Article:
Philosophical Society of Washington

Minutes of the 2129th Meeting


Speaker: Gregory T. Linteris, Fire Science Division, National Institutes of Science and Technology
Topic: “Fire in Space”

President McDiarmid called the 2129th meeting to order at 8:18 p.m. on March 9, 2001. The Recording Secretary read the minutes of the 2128th meeting and they were approved.

The speaker for the 2129th meeting was Gregory T. Linteris, of the Fire Science Division, National Institutes of Science and Technology. The title of his presentation was “Fire in Space”.


On April 4,1997, the Microgravity Sciences Mission (MSL-1) was launched on STS-83 as the first space lab shuttle mission devoted largely to research on combustion in microgravity. Half of the experiments scheduled for the 16-day mission involved combustion with more than 150 on-board fires planned. However, there was a problem with one of the three fuel cells and it had to be shut down because of the unanticipated fire hazard. To conserve power the crew was compelled to work using small flashlights. The mission was cut short, and the crew returned to earth after 95 hours, 12 minutes, traveling 1.5 million miles in 63 orbits.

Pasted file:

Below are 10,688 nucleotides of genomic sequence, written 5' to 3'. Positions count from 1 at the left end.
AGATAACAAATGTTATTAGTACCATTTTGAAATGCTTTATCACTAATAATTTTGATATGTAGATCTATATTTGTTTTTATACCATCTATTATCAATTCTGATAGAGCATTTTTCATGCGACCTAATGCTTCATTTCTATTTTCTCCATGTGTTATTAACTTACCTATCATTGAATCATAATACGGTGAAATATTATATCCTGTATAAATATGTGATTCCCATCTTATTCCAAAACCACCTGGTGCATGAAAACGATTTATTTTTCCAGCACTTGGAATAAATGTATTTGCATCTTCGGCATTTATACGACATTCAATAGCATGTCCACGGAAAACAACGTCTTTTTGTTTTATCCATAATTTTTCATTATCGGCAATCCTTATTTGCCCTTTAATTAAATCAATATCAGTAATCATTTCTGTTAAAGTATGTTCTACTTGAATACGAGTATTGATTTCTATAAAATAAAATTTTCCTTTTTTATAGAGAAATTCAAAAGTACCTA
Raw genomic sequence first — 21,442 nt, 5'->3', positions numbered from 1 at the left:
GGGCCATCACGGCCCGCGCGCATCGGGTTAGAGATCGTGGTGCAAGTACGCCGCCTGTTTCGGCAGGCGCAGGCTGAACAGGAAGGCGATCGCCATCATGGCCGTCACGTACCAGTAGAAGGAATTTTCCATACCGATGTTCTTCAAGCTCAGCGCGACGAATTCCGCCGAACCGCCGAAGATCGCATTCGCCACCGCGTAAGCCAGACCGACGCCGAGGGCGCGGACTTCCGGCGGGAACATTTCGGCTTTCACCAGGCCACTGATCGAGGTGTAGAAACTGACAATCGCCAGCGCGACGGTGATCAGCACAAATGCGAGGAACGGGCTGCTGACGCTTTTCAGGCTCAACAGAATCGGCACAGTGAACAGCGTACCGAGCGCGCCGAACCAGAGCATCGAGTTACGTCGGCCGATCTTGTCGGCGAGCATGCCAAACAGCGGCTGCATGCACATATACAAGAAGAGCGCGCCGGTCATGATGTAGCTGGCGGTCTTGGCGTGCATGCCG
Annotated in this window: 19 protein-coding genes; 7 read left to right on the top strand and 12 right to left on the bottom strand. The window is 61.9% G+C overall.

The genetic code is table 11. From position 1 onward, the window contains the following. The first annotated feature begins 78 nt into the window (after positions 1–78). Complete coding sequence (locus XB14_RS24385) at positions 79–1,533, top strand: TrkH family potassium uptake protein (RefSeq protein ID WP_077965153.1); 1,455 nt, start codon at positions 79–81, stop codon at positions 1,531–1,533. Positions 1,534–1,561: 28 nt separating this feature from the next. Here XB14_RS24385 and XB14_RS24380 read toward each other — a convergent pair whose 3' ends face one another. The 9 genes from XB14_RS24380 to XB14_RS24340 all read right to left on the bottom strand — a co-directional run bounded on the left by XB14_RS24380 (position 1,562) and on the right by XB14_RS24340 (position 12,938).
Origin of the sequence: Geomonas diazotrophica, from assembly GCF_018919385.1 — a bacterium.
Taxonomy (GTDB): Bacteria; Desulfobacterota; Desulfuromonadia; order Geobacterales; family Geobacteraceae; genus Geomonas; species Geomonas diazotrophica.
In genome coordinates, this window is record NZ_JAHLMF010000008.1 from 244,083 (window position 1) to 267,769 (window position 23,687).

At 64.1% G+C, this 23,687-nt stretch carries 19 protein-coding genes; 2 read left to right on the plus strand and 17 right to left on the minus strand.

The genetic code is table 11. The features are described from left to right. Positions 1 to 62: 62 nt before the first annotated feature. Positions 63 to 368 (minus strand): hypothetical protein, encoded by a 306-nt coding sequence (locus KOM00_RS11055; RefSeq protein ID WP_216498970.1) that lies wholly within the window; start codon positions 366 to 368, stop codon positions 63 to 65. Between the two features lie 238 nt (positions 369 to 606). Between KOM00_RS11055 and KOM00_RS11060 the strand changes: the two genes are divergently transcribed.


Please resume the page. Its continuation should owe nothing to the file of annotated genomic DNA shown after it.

NASA decided to refly the mission with the same crew as soon as possible. In the fastest turn-around of a shuttle, STS-94 was launched three months later on July 1, 1997. Eventually, MSL-1 was an especially successful spacelab mission. It went the scheduled 16 days, lasting 376 hours, 45 minutes, and traveled 6.3 million miles in 251 orbits.

Some of the materials and combustion microgravity studies conducted by Greg Linteris as the Payload Specialist Astronaut involved flame structure, droplet burning, soot formation, and the behavior of molten metal. Because some experiments had been conducted on STS-83 despite the power shortage, it was possible to redesign those that had encountered unexpected difficulties and improve the rate of successful completion. Other experiments on MSL-1 involved protein crystallization, green house testing, and acoustic levitation of droplets. A video was shown of the preliminary training and of both missions.



Mr. Linteris kindly answered questions from the floor. President McDiarmid thanked Mr. Linteris for the society, and welcomed him to its membership. Board member Tom Mueller briefly spoke on the benefits of Philosophical Society membership. The President made announcements about the next meeting, parking, and refreshments, and adjourned the 2129th meeting to the social hour at 9:30 p.m.

Attendance: 33
Temperature: 4.9°C
Weather: partly cloudy
Links: http://www.bfrl.nist.gov/Biographies/glinteris.html

Respectfully submitted,
 
John S. Garavelli
Recording Secretary

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